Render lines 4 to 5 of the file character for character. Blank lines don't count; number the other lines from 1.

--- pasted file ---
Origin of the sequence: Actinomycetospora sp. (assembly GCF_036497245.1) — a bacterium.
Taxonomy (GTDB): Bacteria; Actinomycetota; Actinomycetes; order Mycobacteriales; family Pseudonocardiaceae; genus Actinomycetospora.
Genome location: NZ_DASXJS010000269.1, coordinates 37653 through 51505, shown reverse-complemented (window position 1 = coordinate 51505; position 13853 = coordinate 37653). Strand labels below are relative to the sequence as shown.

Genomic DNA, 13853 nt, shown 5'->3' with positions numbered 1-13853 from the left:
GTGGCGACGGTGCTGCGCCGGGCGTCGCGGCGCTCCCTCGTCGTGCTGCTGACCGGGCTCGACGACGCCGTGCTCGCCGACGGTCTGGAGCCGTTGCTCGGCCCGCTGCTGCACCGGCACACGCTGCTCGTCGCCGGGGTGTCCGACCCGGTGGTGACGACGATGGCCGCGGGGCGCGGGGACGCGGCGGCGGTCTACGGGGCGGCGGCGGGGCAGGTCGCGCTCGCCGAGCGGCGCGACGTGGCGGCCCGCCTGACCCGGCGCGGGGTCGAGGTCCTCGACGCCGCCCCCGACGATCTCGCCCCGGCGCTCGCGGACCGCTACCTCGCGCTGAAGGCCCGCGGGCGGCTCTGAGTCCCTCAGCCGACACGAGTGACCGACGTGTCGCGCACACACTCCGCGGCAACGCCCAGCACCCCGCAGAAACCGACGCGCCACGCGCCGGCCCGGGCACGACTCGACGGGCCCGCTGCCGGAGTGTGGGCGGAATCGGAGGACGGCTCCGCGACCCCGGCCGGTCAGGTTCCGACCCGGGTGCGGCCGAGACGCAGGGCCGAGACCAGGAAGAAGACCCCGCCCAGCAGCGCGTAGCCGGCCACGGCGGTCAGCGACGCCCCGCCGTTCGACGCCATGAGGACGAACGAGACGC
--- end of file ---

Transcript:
Genomic DNA, 13853 nt, shown 5'->3' with positions numbered 1-13853 from the left:
GTGGCGACGGTGCTGCGCCGGGCGTCGCGGCGCTCCCTCGTCGTGCTGCTGACCGGGCTCGACGACGCCGTGCTCGCCGACGGTCTGGAGCCGTTGCTCGGCCCGCTGCTGCACCGGCACACGCTGCTCGTCGCCGGGGTGTCCGACCCGGTGGTGACGACGATGGCCGCGGGGCGCGGGGACGCGGCGGCGGTCTACGGGGCGGCGGCGGGGCAGGTCGCGCTCGCCGAGCGGCGCGACGTGGCGGCCCGCCTGACCCGGCGCGGGGTCGAGGTCCTCGACGCCGCCCCCGACGATCTCGCCCCGGCGCTCGCGGACCGCTACCTCGCGCTGAAGGCCCGCGGGCGGCTCTGAGTCCCTCAGCCGACACGAGTGACCGACGTGTCGCGCACACACTCCGCGGCAACGCCCAGCACCCCGCAGAAACCGACGCGCCACGCGCCGGCCCGGGCACGACTCGACGGGCCCGCTGCCGGAGTGTGGGCGGAATCGGAGGACGGCTCCGCGACCCCGGCCGGTCAGGTTCCGACCCGGGTGCGGCCGAGACGCAGGGCCGAGACCAGGAAGAAGACCCCGCCCAGCAGCGCGTAGCCGGCCACGGCGGTCAGCGACGCCCCGCCGTTCGACGCCATGAGGACGAACGAGACGC